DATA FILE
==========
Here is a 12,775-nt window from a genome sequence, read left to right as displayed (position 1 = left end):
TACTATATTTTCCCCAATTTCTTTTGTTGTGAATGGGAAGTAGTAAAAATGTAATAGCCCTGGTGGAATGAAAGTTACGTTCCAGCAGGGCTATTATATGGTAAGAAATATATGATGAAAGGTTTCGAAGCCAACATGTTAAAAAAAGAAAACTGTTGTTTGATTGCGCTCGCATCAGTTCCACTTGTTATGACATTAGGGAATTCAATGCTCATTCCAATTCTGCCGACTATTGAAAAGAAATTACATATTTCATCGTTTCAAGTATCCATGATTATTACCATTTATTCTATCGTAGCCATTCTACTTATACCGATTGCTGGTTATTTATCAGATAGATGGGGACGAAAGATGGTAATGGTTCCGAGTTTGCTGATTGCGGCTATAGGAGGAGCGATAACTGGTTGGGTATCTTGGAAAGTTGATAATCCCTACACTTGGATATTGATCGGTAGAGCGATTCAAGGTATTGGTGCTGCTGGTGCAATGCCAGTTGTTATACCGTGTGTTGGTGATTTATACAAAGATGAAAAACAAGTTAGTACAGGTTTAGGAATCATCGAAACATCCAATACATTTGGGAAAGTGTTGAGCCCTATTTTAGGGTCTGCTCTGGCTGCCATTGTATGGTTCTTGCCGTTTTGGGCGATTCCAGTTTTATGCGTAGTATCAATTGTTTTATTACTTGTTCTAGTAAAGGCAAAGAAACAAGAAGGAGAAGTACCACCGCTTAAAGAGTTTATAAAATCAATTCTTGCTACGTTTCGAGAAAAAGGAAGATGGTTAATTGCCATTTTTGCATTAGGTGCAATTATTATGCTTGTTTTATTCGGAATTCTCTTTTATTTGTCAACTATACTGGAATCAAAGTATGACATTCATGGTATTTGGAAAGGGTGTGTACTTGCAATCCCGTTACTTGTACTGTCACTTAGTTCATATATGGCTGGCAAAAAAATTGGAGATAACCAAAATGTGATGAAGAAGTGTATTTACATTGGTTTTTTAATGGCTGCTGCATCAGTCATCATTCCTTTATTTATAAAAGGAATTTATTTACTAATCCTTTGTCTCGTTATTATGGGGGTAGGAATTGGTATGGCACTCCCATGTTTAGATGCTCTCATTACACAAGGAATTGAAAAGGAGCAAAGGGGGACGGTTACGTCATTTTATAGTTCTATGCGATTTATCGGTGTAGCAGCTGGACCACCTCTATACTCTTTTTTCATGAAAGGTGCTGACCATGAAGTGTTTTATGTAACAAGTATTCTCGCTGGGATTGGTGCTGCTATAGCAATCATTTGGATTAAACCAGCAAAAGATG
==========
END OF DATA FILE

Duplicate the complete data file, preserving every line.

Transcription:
Here is a 12,775-nt window from a genome sequence, read left to right as displayed (position 1 = left end):
TACTATATTTTCCCCAATTTCTTTTGTTGTGAATGGGAAGTAGTAAAAATGTAATAGCCCTGGTGGAATGAAAGTTACGTTCCAGCAGGGCTATTATATGGTAAGAAATATATGATGAAAGGTTTCGAAGCCAACATGTTAAAAAAAGAAAACTGTTGTTTGATTGCGCTCGCATCAGTTCCACTTGTTATGACATTAGGGAATTCAATGCTCATTCCAATTCTGCCGACTATTGAAAAGAAATTACATATTTCATCGTTTCAAGTATCCATGATTATTACCATTTATTCTATCGTAGCCATTCTACTTATACCGATTGCTGGTTATTTATCAGATAGATGGGGACGAAAGATGGTAATGGTTCCGAGTTTGCTGATTGCGGCTATAGGAGGAGCGATAACTGGTTGGGTATCTTGGAAAGTTGATAATCCCTACACTTGGATATTGATCGGTAGAGCGATTCAAGGTATTGGTGCTGCTGGTGCAATGCCAGTTGTTATACCGTGTGTTGGTGATTTATACAAAGATGAAAAACAAGTTAGTACAGGTTTAGGAATCATCGAAACATCCAATACATTTGGGAAAGTGTTGAGCCCTATTTTAGGGTCTGCTCTGGCTGCCATTGTATGGTTCTTGCCGTTTTGGGCGATTCCAGTTTTATGCGTAGTATCAATTGTTTTATTACTTGTTCTAGTAAAGGCAAAGAAACAAGAAGGAGAAGTACCACCGCTTAAAGAGTTTATAAAATCAATTCTTGCTACGTTTCGAGAAAAAGGAAGATGGTTAATTGCCATTTTTGCATTAGGTGCAATTATTATGCTTGTTTTATTCGGAATTCTCTTTTATTTGTCAACTATACTGGAATCAAAGTATGACATTCATGGTATTTGGAAAGGGTGTGTACTTGCAATCCCGTTACTTGTACTGTCACTTAGTTCATATATGGCTGGCAAAAAAATTGGAGATAACCAAAATGTGATGAAGAAGTGTATTTACATTGGTTTTTTAATGGCTGCTGCATCAGTCATCATTCCTTTATTTATAAAAGGAATTTATTTACTAATCCTTTGTCTCGTTATTATGGGGGTAGGAATTGGTATGGCACTCCCATGTTTAGATGCTCTCATTACACAAGGAATTGAAAAGGAGCAAAGGGGGACGGTTACGTCATTTTATAGTTCTATGCGATTTATCGGTGTAGCAGCTGGACCACCTCTATACTCTTTTTTCATGAAAGGTGCTGACCATGAAGTGTTTTATGTAACAAGTATTCTCGCTGGGATTGGTGCTGCTATAGCAATCATTTGGATTAAACCAGCAAAAGATG